(photo by Faye Cornish on Unsplash)

Today was a stressful day for me for a number of reasons. My stock trades did not go my way. I found a discrepancy on a tax form. There was a temporary, slow internet connection. It took a long time to get my printer to work properly. And it has been very noisy outside all day. Yet, here I am still standing at the end of the day, calmer now, after some uncalm moments earlier.

I admire individuals who can stay calm under pressure. Some individuals seem to be born with the calm under pressure gene, able to excel during chaotic moments. This is something I strive for, as I was not born with this gene.

Even those who are viewed as having a calm exterior still need to practice to become consistently good at handling pressure. With practice comes results, and ultimately confidence. So regardless of our personality, we can still improve in the area of remaining calm, even when challenges strike.

For me personally, I believe that my nervous system is more tightly wound up than others; meaning that my five (or six?) senses are more sensitive to the environment. My hearing is more sensitive to noise, for example. There is a small portion of the population that may have this type of nervous system. From a civilization view, it is important for some individuals to be on guard; to be on the lookout to protect others. Picture a group of Canadian geese in a field eating grass. There is always one goose not eating, with his head and neck at attention looking out for predators and people. Don’t get too close, or the goose will chase you and try and bite. So be careful, lol.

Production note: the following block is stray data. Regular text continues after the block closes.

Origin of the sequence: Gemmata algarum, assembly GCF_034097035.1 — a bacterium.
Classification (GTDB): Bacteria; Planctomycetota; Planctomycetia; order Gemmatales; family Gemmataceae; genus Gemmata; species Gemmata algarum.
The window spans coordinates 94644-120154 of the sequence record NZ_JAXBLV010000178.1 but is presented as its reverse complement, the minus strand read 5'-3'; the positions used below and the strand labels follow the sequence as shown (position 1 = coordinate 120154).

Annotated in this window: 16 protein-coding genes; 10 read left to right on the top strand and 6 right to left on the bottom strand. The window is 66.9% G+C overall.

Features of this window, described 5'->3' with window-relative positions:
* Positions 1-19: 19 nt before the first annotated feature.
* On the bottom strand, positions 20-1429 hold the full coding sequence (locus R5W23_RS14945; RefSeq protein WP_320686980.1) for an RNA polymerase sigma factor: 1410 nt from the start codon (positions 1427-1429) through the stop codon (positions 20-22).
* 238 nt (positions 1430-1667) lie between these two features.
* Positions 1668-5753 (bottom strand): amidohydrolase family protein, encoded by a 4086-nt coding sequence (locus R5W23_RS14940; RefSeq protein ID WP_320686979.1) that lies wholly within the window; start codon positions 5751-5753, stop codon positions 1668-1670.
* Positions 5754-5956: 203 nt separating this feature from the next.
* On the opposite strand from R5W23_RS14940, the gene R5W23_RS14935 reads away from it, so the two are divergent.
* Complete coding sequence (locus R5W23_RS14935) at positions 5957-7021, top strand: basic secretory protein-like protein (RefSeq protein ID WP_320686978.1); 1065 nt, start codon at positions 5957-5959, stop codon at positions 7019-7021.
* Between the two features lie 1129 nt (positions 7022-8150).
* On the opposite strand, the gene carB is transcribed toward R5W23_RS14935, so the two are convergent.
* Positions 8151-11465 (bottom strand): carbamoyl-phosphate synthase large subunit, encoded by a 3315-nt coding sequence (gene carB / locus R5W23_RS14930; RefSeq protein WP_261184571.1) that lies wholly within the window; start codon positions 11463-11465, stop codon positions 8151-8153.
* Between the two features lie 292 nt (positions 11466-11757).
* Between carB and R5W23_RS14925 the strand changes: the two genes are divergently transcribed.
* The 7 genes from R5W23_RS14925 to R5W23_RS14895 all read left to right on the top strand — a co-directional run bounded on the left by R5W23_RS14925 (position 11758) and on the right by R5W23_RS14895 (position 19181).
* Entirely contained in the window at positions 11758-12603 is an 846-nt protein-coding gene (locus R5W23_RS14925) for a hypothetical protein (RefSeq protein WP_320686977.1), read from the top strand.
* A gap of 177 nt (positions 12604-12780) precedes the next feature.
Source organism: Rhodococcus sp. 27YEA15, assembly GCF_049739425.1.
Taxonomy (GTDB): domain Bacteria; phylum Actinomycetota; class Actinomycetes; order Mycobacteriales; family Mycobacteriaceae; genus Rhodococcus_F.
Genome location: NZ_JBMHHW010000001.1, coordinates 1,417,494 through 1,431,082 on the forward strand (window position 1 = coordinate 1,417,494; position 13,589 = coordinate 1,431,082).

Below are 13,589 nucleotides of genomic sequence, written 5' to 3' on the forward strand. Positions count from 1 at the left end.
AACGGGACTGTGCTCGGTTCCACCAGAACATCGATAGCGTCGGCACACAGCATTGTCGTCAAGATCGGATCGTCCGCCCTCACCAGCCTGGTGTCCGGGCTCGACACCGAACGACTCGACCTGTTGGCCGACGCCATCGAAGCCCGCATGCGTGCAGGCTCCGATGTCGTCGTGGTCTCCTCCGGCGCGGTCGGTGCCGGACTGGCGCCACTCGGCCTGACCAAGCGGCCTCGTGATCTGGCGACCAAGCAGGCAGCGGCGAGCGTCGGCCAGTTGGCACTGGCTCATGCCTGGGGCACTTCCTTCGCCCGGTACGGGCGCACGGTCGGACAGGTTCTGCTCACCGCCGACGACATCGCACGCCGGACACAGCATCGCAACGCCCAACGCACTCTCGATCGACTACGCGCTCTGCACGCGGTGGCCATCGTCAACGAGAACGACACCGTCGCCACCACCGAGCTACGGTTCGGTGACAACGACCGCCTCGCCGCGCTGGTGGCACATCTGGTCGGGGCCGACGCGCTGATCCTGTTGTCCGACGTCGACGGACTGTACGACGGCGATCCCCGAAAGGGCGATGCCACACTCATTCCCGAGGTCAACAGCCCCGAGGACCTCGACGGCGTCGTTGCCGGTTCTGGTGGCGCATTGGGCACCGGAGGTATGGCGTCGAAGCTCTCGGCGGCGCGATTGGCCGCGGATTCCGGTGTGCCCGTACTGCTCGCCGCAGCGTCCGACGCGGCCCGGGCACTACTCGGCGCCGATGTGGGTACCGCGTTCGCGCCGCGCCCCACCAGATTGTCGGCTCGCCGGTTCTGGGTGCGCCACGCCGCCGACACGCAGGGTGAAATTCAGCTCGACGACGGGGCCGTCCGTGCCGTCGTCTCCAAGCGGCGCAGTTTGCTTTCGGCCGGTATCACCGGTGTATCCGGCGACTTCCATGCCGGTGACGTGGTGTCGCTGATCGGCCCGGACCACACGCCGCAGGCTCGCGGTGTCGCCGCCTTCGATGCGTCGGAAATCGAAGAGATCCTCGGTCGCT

With a nervous system on heightened alert, it can certainly be a challenge to remain calm under most circumstances. Positive results can occur with practice, and with a determination to add healthy practices to your daily life. This will help lessen the nervous system attentiveness.

Here are a few practices that will benefit the nervous system, and thus, allow for being a little bit calmer.

DEEP BREATHING EXERCISES: These can be done anywhere. And no one will even notice that you’re doing them. Deep breathing can: calm down anxiety, increases energy level, and bring on better sleep.

One of Dr. Andrew Weil’s recommended deep breathing practices is called the 4-7-8 (or Relaxing Breathe) exercise:

  1. Exhale completely through your mouth making a whoosh sound.
  2. Close your mouth & inhale quietly through your nose to a mental count of 4.
  3. Hold your breathe for a count of 7.
  4. Exhale completely through your mouth, making a whoosh sound to 8.
  5. This is one breath. Now inhale again and repeat the cycle three more times for a total of four breaths.

MINDFULNESS: “By giving your full attention to this moment, an intelligence far greater than the egoic mind enters your life.”                              – Eckhart Tolle

Mindfulness can be practiced informally and formally.

Informally: Find mindful moments in everyday tasks. Pick a task, such as washing dishes, and focus your complete attention on the task as though it was the first time you were doing it. Use your five senses to truly be in the moment.

Formally: Brace yourself. I’m going to use the ‘M’ word… Meditation. Build your meditation muscles slowly and in very small time increments. Pick one time each day, preferably first thing in the morning before your mind gets on the thinking bandwagon. Set a timeframe, such as ten seconds, for example, to sit or lie down. Start by focusing your attention on your breathing, perhaps at your nostrils. Thoughts will naturally pop into your mind at random times. When they do, acknowledge the thought, and then bring your attention back to your breathing. In upcoming days or weeks, based on your comfort level, slowly and incrementally increase the ten second timeframe.

DOWN TIME: Research has found that taking breaks can improve your mood, boost your performance, and increase your ability to concentrate and pay attention. Give your mind a chance to pause and refresh, to keep it working efficiently.

“To be calm is the highest achievement of the self.” – Zen proverb

What is one small step that you can do to be a little calmer, now?